It was a wild week or so for Ford (NYSE: F) shareholders, who saw excited investors rush into the stock after management dangled the possibility of a dividend, only to see the stock price fall hard on Wednesday after an earnings report that -- at least at first glance -- didn't compare well with strong year-ago results.

Ford shares have since recovered some of that lost ground, as some investors seemed to reassess the company's quarter. Buyers may have been encouraged by estimates from Edmunds and, released on Thursday, that suggested October could be the best month for U.S. auto sales since the Cash-for-Clunkers-fueled sales frenzy in August of 2009.

I think that reassessment is worthwhile, because as I review Ford's results, I continue to see a lot to like -- and a story that much of Wall Street still seems to be overlooking.

Solid results in challenging conditions
The selling on Wednesday, which came despite quarterly results that beat estimates, seemed driven by concerns about Ford's margins, following news of commodities-related losses that put a $350 million damper on Ford's results for the quarter. Those losses contributed to CFO Lewis Booth's prediction that the company would miss its previous full-year guidance for improvements to its margin, which he now expects to decline to 5.7% from last year's 6.1%.

A sustained decline in Ford's hard-won margins would be a bad thing going forward, of course, but as I explained on Wednesday, I think that this will be a momentary blip, and not an issue that should raise major concerns for shareholders. Generally speaking, rising commodities prices will be something to watch, as margins could be pressured by major short-term moves -- but over the longer term, as all of the company's competitors adjust to the same pressures, Ford shouldn't be at a relative disadvantage. It will, however, bear watching.

But I think Wall Street's focus on the margin guidance misses the real news, which is that the company's execution on its "One Ford" turnaround plan continues to be strong:

  • Gains in North America continue to be Ford's "engine", as Booth and CEO Alan Mulally have described them, powering the company's investments in product and new production facilities around the world. Ford is selling more vehicles here -- 11% more through September, ahead of the overall market's growth -- and is getting more money for them, 20% more on average than five years ago. The higher transaction prices are due in part to the competitive strength of Ford's new products, and in part to a strategic decision by Ford to offer luxury-car-type options on mass-market vehicles, enticing buyers to add high-margin options packages to their new Focuses and Explorers.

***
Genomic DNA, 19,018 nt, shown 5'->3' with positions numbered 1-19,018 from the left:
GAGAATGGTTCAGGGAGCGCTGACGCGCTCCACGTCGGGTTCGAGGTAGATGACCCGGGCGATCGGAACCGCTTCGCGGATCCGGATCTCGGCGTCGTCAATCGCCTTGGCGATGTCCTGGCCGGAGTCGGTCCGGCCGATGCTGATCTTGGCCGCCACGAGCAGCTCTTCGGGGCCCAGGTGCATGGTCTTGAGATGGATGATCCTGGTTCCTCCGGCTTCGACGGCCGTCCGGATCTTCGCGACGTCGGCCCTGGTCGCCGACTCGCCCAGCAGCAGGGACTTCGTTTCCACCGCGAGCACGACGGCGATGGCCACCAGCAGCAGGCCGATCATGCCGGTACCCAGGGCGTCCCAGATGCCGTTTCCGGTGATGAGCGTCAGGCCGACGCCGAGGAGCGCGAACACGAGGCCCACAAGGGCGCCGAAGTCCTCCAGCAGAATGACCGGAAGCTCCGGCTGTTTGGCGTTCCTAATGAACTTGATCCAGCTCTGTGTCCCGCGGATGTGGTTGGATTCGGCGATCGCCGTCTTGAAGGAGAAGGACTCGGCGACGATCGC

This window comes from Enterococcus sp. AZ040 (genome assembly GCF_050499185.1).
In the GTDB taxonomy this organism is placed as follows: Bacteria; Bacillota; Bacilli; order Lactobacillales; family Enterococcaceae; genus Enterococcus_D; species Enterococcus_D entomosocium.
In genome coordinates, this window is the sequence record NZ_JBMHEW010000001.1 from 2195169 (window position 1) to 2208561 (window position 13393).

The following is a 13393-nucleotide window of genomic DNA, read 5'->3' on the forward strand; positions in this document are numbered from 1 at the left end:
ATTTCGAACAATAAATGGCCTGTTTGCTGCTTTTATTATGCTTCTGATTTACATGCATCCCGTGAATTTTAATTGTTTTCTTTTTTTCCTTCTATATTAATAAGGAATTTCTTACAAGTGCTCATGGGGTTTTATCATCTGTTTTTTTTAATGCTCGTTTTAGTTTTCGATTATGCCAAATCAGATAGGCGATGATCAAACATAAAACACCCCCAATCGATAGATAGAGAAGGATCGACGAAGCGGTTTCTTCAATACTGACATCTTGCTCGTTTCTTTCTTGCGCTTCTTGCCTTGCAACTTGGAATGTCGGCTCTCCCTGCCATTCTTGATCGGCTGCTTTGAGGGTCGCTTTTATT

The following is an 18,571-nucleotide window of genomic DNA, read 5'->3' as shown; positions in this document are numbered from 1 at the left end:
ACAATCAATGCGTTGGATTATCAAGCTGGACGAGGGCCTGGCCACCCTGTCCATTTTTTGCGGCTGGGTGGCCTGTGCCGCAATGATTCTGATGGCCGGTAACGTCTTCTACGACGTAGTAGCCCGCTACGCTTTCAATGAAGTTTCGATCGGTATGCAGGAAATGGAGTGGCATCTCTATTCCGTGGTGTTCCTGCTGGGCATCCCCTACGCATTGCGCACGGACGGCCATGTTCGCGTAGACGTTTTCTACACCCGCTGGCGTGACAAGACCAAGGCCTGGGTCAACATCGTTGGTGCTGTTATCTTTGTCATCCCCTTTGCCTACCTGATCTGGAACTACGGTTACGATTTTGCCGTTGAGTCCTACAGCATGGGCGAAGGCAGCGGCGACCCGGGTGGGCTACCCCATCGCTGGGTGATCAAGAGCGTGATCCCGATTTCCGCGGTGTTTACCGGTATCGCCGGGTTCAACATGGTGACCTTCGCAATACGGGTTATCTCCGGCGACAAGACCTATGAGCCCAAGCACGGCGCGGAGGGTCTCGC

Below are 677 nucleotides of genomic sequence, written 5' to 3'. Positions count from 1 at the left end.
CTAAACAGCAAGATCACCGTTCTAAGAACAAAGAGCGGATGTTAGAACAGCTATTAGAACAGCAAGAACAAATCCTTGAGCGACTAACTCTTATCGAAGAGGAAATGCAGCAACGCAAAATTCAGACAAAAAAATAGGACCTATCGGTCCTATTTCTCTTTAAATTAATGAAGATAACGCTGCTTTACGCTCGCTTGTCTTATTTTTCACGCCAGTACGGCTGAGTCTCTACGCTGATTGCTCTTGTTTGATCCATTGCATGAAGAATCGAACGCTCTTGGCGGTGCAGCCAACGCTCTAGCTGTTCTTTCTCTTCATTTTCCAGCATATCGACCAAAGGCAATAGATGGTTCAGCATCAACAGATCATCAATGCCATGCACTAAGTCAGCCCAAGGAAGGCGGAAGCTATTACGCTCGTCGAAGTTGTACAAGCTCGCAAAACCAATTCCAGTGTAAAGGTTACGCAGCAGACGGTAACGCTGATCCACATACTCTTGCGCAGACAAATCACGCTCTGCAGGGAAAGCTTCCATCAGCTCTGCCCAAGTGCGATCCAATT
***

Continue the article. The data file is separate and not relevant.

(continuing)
• Overseas results were mostly solid, with gains in China and strong results in Russia impressing. The one weak spot is continued pressure in Europe, where Ford posted a small loss. Ford is actually selling more vehicles (and gaining market share) in Europe versus last year, but deteriorating economic conditions have led competitors to make heavy use of incentives. That in turn has affected Ford's margins as the company has felt the need to respond with discounts of its own. Production volumes also suffered from Europe's version of those third-quarter plant shutdowns, which tend to be longer in Europe than elsewhere, Mulally said in a call for analysts and media on Wednesday. But Ford still expects its European division to post a profit for the full year, executives said, reiterating previous guidance.
  • Strong demand for Ford's high-profit trucks and SUVs in the third quarter was a big contributor to results. It's important to note that Ford is in a very different situation from a few years ago, when it, like rival General Motors (NYSE: GM), was dependent on truck and SUV sales and suffered greatly when those fell. Now, with competitive, profitable products up and down the range, Ford is able to shift production on a month-to-month basis to provide whatever consumers are demanding at any given time. During the earnings call, Booth did allow that selling more high-margin trucks and SUVs wasn't at all a bad thing from a profit perspective, but it's no longer necessary. That distinction is important.